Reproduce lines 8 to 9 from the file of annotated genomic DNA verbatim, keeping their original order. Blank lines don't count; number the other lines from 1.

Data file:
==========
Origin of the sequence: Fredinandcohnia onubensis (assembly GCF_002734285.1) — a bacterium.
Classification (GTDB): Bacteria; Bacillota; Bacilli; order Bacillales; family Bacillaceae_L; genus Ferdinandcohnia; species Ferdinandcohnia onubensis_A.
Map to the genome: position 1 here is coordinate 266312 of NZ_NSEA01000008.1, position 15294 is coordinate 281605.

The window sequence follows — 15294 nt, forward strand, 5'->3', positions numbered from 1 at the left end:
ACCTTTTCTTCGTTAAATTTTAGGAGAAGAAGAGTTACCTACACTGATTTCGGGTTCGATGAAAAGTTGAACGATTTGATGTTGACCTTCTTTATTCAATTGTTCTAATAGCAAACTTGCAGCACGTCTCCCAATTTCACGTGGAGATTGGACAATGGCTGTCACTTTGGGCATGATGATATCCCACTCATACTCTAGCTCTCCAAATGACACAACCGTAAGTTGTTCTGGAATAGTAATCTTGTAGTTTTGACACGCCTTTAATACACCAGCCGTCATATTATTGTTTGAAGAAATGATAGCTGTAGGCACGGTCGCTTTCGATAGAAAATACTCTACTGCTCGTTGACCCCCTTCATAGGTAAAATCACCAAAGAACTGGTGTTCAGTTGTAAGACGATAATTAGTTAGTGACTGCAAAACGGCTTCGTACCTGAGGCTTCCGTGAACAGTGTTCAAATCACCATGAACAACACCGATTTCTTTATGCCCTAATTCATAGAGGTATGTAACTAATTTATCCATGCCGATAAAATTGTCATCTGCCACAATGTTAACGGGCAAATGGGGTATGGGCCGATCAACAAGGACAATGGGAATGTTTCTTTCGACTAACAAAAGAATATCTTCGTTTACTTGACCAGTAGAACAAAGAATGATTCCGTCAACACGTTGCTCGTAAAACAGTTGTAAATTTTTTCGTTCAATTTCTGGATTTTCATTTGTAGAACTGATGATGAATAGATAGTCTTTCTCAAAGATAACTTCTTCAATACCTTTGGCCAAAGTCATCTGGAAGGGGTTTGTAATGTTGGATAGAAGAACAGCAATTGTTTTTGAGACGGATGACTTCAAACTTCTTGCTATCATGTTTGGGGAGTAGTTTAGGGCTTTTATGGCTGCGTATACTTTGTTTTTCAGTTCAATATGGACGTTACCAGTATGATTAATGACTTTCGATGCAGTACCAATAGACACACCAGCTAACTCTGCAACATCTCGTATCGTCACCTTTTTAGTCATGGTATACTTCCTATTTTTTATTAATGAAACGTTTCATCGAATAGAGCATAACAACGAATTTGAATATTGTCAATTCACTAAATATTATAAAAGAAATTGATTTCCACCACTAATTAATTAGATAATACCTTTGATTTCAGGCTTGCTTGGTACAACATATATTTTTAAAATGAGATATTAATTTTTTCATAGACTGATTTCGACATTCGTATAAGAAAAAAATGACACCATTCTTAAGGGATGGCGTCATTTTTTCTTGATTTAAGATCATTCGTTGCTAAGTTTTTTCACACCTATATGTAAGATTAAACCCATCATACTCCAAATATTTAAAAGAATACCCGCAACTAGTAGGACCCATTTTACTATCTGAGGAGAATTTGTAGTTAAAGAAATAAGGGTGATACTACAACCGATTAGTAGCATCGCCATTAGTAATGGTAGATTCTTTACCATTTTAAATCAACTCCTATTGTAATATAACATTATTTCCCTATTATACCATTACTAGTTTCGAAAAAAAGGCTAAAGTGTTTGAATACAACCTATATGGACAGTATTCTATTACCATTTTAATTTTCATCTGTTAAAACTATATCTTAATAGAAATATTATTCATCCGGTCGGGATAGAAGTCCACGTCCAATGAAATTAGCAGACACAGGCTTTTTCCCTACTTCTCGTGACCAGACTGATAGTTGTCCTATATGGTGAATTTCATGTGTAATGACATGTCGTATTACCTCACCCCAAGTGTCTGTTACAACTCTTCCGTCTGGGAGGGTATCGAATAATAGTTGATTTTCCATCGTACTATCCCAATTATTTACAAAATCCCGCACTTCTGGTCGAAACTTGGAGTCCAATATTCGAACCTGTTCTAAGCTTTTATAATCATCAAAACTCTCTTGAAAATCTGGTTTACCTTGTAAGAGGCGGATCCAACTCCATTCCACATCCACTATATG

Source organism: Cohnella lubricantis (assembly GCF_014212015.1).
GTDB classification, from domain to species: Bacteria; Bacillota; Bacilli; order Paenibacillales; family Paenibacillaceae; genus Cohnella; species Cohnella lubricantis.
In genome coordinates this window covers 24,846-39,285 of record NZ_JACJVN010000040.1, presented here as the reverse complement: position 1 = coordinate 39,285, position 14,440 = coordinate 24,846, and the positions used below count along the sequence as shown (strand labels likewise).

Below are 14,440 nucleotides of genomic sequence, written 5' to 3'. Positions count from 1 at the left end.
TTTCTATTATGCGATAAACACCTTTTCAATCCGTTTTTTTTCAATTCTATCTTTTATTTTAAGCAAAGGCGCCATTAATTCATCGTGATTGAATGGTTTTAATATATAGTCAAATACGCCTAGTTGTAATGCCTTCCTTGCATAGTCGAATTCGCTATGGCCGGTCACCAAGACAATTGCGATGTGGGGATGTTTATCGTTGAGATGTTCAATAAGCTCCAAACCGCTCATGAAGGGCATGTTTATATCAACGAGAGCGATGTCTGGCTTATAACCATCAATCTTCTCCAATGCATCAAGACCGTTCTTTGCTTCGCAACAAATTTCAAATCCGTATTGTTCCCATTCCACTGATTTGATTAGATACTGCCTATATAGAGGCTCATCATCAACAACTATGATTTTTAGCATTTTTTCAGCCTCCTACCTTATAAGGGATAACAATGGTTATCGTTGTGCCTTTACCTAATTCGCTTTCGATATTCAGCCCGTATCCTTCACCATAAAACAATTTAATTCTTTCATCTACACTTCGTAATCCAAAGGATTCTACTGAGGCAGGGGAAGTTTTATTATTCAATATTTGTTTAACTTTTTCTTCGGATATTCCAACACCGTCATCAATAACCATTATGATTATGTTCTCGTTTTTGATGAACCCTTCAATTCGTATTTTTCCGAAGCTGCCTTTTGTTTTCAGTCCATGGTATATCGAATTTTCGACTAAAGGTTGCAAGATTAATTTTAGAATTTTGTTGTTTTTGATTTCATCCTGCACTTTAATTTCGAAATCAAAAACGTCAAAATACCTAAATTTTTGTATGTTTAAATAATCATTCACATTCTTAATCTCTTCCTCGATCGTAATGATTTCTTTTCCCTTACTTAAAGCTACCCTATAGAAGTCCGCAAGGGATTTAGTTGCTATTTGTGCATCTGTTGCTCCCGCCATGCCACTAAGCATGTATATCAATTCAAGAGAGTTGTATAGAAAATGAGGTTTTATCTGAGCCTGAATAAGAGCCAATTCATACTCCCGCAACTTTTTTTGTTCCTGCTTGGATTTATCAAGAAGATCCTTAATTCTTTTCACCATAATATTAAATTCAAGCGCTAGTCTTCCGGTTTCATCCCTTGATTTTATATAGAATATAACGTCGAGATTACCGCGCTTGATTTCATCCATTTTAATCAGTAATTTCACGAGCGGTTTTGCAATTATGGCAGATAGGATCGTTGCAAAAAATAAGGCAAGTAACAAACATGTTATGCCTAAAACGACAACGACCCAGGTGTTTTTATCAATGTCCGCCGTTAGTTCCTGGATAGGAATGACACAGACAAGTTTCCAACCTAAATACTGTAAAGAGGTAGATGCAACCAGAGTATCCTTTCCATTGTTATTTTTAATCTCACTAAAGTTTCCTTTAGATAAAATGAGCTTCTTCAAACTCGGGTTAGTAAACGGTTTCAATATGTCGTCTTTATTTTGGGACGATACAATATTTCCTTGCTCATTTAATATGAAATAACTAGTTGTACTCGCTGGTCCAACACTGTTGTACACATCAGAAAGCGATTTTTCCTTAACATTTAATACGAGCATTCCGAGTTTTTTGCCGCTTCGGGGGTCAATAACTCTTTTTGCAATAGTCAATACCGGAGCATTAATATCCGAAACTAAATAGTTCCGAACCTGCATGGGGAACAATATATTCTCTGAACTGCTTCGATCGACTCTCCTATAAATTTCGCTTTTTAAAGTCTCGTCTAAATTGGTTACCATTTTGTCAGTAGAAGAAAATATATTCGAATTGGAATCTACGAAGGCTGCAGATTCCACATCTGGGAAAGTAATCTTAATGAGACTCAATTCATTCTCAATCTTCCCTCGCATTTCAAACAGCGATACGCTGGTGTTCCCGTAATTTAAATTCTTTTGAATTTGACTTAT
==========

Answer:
In genome coordinates this window covers 24,846-39,285 of record NZ_JACJVN010000040.1, presented here as the reverse complement: position 1 = coordinate 39,285, position 14,440 = coordinate 24,846, and the positions used below count along the sequence as shown (strand labels likewise).

Below are 14,440 nucleotides of genomic sequence, written 5' to 3'. Positions count from 1 at the left end.